American Reason: Fringe groups hold inequitable sway over politicians, but you can help

Voting in Iowa City
By voting in local elections, can we avert the “crisis cycle?” — photo by Rachel Jessen

We are currently in an interim period between crises. Between the federal government shutdown in October and endless fights over the debt ceiling and the budget due to repeat themselves in January, we seem to have become stuck in a crisis cycle. How did we get here?

Vik Patel: This cycle was not directly caused by inflamed rhetoric or inept leadership. The driving force has been primary elections, or rather the lack of quality primaries. During each crisis we inevitably hear politicians sing the refrain, “I know this is crazy, but if I don’t do it, I’ll face a primary challenger.” If the representatives know that continuing to take part in the crisis cycle is crazy and the average voter knows that its crazy, what exactly do candidates have to fear?

According to a study published in the New York Times via American University, over the past several elections voter turnout in primary elections for each party has been down in the teens or single digits. Because so few people vote in these elections, organized fringe groups can easily affect the outcome and thereby the actions of the candidates. Candidates don’t care about public opinion, they care about the opinions of the people who show up at voting booths. If we want to break free from this cycle, the average voter needs to start voting in primaries.

Matt Sowada: I agree with you. The government shutdown was idiotic, hurtful and totally unnecessary but in the end it was not a huge threat to the country: The debt limit threats are a different matter. I cannot believe how close the government came to default. I don’t think they would have done it, but even flirting with the notion of not honoring our debts is playing with loaded weapons in a way that government shutdowns are not. Something must be done. I want to live in a society where no one has to care about Ted Cruz’s opinion.

Increasing turnout for primaries could definitely be part of an effective solution. Gallup polling indicates that the majority of Americans (regardless of whether they are Democrats, Republicans or Independents) agree on two points: that default is not an option and that compromise is an acceptable part of the political process. If the populace shows up, they’ll probably pick candidates who are the right people for the job. The problem is that early primary voting is usually very boring. Barring an extremely colorful (often fringe) candidate, there’s usually no media circus, so no segments on The Daily Show for a house primary race. Simply announcing that people ought to participate is not enough if we want to take this issue seriously. How do you propose we get the public to participate? There are two general strategies we could pursue that are likely to yield results: incentives or penalizations. You can reward people for primary voting or punish them for abstaining. Given that American political parties are private organizations, how do you propose society goes about encouraging people to vote in primaries?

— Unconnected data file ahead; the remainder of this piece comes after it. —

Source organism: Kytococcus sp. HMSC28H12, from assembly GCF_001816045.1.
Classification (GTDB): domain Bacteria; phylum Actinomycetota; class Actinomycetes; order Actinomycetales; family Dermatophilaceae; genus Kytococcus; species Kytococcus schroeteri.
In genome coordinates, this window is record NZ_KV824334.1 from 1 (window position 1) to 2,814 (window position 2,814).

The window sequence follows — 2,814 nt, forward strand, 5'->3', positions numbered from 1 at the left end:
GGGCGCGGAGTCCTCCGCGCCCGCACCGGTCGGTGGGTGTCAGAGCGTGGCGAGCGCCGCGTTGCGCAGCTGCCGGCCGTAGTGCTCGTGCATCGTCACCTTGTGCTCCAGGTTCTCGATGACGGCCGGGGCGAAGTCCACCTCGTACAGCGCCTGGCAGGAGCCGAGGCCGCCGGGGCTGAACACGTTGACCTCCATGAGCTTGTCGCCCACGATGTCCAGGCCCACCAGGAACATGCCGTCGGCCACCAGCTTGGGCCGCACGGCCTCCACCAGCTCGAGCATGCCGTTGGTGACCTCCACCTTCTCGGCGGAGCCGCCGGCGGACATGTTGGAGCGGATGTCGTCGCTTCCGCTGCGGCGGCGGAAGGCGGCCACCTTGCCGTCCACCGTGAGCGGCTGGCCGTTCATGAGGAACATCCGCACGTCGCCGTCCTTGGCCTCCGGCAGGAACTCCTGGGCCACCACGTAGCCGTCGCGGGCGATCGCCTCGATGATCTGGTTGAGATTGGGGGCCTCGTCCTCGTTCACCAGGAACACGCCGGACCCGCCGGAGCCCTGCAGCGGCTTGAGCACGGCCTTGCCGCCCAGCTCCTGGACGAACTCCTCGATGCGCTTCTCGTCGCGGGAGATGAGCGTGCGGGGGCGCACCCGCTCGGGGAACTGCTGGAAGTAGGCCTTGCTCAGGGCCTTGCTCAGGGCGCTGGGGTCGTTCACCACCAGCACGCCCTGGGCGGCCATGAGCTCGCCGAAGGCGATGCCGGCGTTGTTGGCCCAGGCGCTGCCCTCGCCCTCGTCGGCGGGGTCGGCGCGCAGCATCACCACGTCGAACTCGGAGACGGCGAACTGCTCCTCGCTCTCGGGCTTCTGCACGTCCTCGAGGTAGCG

Vik: I don’t think this is a situation necessitating incentivization, but rather education and awareness. The vast majority of people who aren’t heavily involved in party politics don’t understand the importance of primaries and caucuses. If the average person can be made to understand the power of voting in a primary, then they will go and do it. I know you’re skeptical, so lets look at a bit of a case study. Prior to the ‘70s, church involvement in elections was rare, but in the ‘70s and ‘80s conservative Christian churches started to advise their members to go and vote in Republican primary elections. This was done in an effort to make conservative Christian issues important to politicians. Now the voting patterns of the conservative Christian block are a major driving force behind Republican policymaking.

When it comes to your average person, we don’t have an organized forum like a church to discuss the importance of primary voting, so this is what I propose: If you’re a person who votes in primaries and caucuses, then bring along some of your friends and neighbors next time. And if you’re a person who has thought about voting in a primary but hesitates because you’re fed up with the two parties (which is a discussion that will likely fill another column), just go and vote anyway! Your reasonable voice will carry more weight in a primary than it would in any other venue. Your community needs you.

Matt: Well, in bringing up churches you do remind me of one kind of penalty that we could try to utilize: social pressure. Writing this column has made me realize that I am part of the problem here. My participation in the early stages of the political process has been spotty, at best. My interest in the subject has basically been triggered by the threat of fiscal calamity. Vik, you have always been interested in this stuff. You should have been actively judging me! Those who have taken the time to educate themselves should make it known that in a democratic society, total political ignorance is not an option: A virtuous citizen is obliged to provide their reasoned input to the political process.

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